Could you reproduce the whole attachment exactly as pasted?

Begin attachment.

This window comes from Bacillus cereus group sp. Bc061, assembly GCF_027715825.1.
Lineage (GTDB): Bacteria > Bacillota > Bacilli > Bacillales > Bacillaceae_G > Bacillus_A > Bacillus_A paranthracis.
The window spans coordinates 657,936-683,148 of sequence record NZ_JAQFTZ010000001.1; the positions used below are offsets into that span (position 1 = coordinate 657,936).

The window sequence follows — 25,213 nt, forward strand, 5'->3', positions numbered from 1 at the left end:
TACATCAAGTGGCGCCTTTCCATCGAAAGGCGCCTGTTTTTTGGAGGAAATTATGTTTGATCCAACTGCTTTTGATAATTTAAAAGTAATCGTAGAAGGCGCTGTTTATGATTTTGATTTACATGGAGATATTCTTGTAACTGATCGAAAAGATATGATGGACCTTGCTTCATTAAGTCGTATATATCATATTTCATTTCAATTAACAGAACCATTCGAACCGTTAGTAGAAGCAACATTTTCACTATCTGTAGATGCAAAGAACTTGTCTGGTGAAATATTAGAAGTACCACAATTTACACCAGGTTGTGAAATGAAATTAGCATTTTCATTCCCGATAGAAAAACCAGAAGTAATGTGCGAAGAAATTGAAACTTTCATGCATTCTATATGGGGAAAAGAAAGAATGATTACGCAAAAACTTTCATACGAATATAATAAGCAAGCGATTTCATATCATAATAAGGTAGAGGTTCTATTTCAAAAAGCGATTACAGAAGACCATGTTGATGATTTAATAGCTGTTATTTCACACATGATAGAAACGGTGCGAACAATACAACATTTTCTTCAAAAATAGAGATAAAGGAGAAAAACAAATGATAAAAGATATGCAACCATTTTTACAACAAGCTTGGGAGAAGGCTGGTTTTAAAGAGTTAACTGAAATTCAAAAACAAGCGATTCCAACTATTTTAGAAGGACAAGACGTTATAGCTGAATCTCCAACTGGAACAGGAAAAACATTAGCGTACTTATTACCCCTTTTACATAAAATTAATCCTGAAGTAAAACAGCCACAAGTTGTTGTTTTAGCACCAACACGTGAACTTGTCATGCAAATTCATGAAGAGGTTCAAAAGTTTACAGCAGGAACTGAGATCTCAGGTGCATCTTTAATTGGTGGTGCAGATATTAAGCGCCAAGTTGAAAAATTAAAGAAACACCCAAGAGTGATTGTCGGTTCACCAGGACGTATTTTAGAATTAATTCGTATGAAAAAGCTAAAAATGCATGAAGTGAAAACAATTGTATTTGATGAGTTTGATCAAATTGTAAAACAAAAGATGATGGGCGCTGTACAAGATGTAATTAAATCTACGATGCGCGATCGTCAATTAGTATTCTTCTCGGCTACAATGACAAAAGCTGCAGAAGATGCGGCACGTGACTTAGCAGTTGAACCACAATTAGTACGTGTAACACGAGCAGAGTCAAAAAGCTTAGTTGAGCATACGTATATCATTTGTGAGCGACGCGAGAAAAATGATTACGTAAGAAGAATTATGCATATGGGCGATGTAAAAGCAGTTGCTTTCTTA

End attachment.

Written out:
This window comes from Bacillus cereus group sp. Bc061, assembly GCF_027715825.1.
Lineage (GTDB): Bacteria > Bacillota > Bacilli > Bacillales > Bacillaceae_G > Bacillus_A > Bacillus_A paranthracis.
The window spans coordinates 657,936-683,148 of sequence record NZ_JAQFTZ010000001.1; the positions used below are offsets into that span (position 1 = coordinate 657,936).

The window sequence follows — 25,213 nt, forward strand, 5'->3', positions numbered from 1 at the left end:
TACATCAAGTGGCGCCTTTCCATCGAAAGGCGCCTGTTTTTTGGAGGAAATTATGTTTGATCCAACTGCTTTTGATAATTTAAAAGTAATCGTAGAAGGCGCTGTTTATGATTTTGATTTACATGGAGATATTCTTGTAACTGATCGAAAAGATATGATGGACCTTGCTTCATTAAGTCGTATATATCATATTTCATTTCAATTAACAGAACCATTCGAACCGTTAGTAGAAGCAACATTTTCACTATCTGTAGATGCAAAGAACTTGTCTGGTGAAATATTAGAAGTACCACAATTTACACCAGGTTGTGAAATGAAATTAGCATTTTCATTCCCGATAGAAAAACCAGAAGTAATGTGCGAAGAAATTGAAACTTTCATGCATTCTATATGGGGAAAAGAAAGAATGATTACGCAAAAACTTTCATACGAATATAATAAGCAAGCGATTTCATATCATAATAAGGTAGAGGTTCTATTTCAAAAAGCGATTACAGAAGACCATGTTGATGATTTAATAGCTGTTATTTCACACATGATAGAAACGGTGCGAACAATACAACATTTTCTTCAAAAATAGAGATAAAGGAGAAAAACAAATGATAAAAGATATGCAACCATTTTTACAACAAGCTTGGGAGAAGGCTGGTTTTAAAGAGTTAACTGAAATTCAAAAACAAGCGATTCCAACTATTTTAGAAGGACAAGACGTTATAGCTGAATCTCCAACTGGAACAGGAAAAACATTAGCGTACTTATTACCCCTTTTACATAAAATTAATCCTGAAGTAAAACAGCCACAAGTTGTTGTTTTAGCACCAACACGTGAACTTGTCATGCAAATTCATGAAGAGGTTCAAAAGTTTACAGCAGGAACTGAGATCTCAGGTGCATCTTTAATTGGTGGTGCAGATATTAAGCGCCAAGTTGAAAAATTAAAGAAACACCCAAGAGTGATTGTCGGTTCACCAGGACGTATTTTAGAATTAATTCGTATGAAAAAGCTAAAAATGCATGAAGTGAAAACAATTGTATTTGATGAGTTTGATCAAATTGTAAAACAAAAGATGATGGGCGCTGTACAAGATGTAATTAAATCTACGATGCGCGATCGTCAATTAGTATTCTTCTCGGCTACAATGACAAAAGCTGCAGAAGATGCGGCACGTGACTTAGCAGTTGAACCACAATTAGTACGTGTAACACGAGCAGAGTCAAAAAGCTTAGTTGAGCATACGTATATCATTTGTGAGCGACGCGAGAAAAATGATTACGTAAGAAGAATTATGCATATGGGCGATGTAAAAGCAGTTGCTTTCTTA